It is the remainderless fading away or cessation of craving (tanhā). The giving up & relinquishing of tanhā & freedom from tanhā. Dukkha is the cause of tanhā. Therefore, without tanhā is without dukkha. Khandhas are dukkha. So, without tanhā, dukkha & khandas are Nibbāna.
 The noble truth of the way leading to the cessation of dukkha:
This is the Noble Eightfold Path.
The Buddha continued to talk about the realization of the 4 Noble Truths with the middle way, i.e., the Noble Eightfold Path. Here we need the objects of meditation. Mahāsatipatthāna Sutta comes in here. Samathā & vipassanā practices are mentioned in there. People have interest should study this very important discourse. For vipassanā practice, the objects for contemplation are the five khandas; body, feeling, perception, mental formations & consciousness, in gist mind & body. Satipatthāna discourse mentioned four objects.
What do we see & penetrate? The Buddha taught about his realization of the 4 Noble Truths.
All of these are the right views. The first knowledge is seeing the mind & body natural process as dukkha. The meaning of dukkha is; duk – disgusting, dissatisfaction; kha – nothing exists as one thinks, useless, empty. The five khandhas have these nature.
The second knowledge is knowing why dukkha arises? The 3rd knowledge is knowing the place of ending dukkha. The 4th knowledge is knowing the way to the ending of dukkha. These are the very high levels of right views.
The 4 Noble Truths demonstrate the process of vipassanā practice. With the eight factors working with dukkha & discerning it. The result is abandoning the cause of dukkha & realizing the ending of dukkha. With the path, consciousness arises & at the same time penetrate the 4 Noble Truths. Is it possible? For example, if we lit candle light, with the light appears & at the same time, darkness disappears, the wick & the oil also burn out.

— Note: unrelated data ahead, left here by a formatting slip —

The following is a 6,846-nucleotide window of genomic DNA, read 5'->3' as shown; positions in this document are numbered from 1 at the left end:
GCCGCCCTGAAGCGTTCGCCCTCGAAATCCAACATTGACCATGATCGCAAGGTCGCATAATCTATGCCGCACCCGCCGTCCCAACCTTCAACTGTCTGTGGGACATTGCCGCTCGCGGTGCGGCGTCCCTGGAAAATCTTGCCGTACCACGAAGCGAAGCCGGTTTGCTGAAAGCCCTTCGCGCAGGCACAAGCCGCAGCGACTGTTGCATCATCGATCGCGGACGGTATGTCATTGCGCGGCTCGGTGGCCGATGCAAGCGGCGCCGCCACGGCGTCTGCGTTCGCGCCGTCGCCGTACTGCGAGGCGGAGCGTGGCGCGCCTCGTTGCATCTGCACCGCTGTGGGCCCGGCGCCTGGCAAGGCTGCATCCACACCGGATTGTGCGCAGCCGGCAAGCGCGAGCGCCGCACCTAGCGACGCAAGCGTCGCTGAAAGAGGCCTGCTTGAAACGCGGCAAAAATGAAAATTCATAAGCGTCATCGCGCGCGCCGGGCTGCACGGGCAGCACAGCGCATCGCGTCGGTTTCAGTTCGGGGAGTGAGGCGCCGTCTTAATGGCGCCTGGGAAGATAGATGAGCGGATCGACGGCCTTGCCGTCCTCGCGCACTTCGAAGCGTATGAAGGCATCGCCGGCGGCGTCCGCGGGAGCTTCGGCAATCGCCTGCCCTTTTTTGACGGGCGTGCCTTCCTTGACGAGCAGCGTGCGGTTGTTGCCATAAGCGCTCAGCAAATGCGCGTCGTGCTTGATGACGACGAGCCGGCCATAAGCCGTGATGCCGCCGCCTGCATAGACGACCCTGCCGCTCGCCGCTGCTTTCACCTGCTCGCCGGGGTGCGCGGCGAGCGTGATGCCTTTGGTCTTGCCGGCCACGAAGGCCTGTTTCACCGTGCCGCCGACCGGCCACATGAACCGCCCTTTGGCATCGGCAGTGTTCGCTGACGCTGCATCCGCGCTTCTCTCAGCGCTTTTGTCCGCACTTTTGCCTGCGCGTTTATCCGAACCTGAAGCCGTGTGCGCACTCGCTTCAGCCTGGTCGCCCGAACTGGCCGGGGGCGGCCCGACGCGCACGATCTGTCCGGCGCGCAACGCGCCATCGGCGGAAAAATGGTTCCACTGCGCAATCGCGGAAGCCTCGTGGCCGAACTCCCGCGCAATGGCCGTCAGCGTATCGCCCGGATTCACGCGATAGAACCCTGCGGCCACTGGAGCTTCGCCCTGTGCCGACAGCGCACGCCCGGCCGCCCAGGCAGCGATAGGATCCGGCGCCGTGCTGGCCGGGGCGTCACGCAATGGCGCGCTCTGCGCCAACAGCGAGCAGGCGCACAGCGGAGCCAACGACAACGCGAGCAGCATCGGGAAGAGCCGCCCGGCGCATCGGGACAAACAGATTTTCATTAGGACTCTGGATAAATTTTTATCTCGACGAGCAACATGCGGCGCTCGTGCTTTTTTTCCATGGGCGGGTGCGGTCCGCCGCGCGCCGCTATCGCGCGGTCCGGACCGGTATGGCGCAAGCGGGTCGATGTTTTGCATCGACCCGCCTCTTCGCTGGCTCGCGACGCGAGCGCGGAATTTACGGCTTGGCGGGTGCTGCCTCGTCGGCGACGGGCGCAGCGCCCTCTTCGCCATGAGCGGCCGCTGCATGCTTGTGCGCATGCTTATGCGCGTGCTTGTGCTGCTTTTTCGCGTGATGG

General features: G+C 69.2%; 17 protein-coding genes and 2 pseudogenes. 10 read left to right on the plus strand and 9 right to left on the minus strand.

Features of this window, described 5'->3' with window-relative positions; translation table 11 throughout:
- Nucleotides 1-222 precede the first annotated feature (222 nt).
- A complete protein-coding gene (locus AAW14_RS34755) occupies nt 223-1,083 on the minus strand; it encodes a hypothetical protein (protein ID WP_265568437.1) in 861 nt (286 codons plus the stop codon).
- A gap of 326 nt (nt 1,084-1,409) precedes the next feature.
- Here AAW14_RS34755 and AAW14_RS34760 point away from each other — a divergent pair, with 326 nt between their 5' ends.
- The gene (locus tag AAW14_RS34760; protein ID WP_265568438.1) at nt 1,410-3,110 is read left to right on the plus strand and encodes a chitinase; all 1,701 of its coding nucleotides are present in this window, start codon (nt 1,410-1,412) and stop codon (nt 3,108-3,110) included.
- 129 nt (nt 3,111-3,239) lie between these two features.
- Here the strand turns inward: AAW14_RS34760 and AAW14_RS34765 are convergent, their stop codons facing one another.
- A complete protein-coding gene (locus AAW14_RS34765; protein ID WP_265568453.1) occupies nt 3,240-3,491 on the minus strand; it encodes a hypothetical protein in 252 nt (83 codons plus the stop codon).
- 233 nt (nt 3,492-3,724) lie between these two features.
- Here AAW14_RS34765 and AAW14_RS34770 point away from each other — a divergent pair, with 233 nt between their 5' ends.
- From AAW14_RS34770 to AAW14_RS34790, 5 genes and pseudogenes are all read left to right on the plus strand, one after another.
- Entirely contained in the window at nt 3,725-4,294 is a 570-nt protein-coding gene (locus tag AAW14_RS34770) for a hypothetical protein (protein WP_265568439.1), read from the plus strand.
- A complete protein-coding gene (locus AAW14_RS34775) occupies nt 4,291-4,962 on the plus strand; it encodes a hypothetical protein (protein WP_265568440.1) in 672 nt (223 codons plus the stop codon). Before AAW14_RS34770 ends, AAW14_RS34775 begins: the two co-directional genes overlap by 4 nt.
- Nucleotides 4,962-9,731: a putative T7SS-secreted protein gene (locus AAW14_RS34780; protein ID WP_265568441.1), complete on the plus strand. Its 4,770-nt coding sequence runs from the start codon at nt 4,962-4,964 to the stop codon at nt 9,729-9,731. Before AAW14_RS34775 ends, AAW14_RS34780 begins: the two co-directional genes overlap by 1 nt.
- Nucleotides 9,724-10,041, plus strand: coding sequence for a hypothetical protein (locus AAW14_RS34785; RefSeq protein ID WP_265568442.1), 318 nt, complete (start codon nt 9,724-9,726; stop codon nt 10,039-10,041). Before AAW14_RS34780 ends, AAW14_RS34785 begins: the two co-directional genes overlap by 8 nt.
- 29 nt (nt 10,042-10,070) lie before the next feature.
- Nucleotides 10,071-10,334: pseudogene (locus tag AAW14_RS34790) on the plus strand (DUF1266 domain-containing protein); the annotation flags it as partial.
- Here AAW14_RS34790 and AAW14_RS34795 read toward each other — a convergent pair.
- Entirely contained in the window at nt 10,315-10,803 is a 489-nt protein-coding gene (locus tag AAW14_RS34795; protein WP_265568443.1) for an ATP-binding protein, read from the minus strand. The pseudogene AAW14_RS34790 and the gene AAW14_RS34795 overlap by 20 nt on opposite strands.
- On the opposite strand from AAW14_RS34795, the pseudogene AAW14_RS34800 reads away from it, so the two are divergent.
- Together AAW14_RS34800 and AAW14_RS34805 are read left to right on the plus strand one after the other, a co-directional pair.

The Buddha continued to talk dukkha. He penetrated dukkha by himself, & not heard from others. The Buddha proclaimed himself as an Awakened. One only when thoroughly penetrated the 4 Noble Truths in its 3 phases & 12 aspects. The 3 phases are;
In simple words, the 3 phases are; study, practice & realization. Three phases apply to the four truths become 12 aspects or modes. The Buddha ended this discourse with the following words; “Unshakable is the liberation of my mind. This is my last birth.
There is no more renewed existence (i.e., has to be taken rebirth again)” Later Buddhists formulated the new idea of the liberated beings as they could come back again & again for others (Worldlings have very strong bhava-tanhā). During the discourse, among the five monks, the oldest monk Kondañña became a sotāpanna – stream-winner.
cited from https://oba.org.tw/viewtopic.php?f=22&t=4702&p=36984#p36984 (posted on 2019-11-22)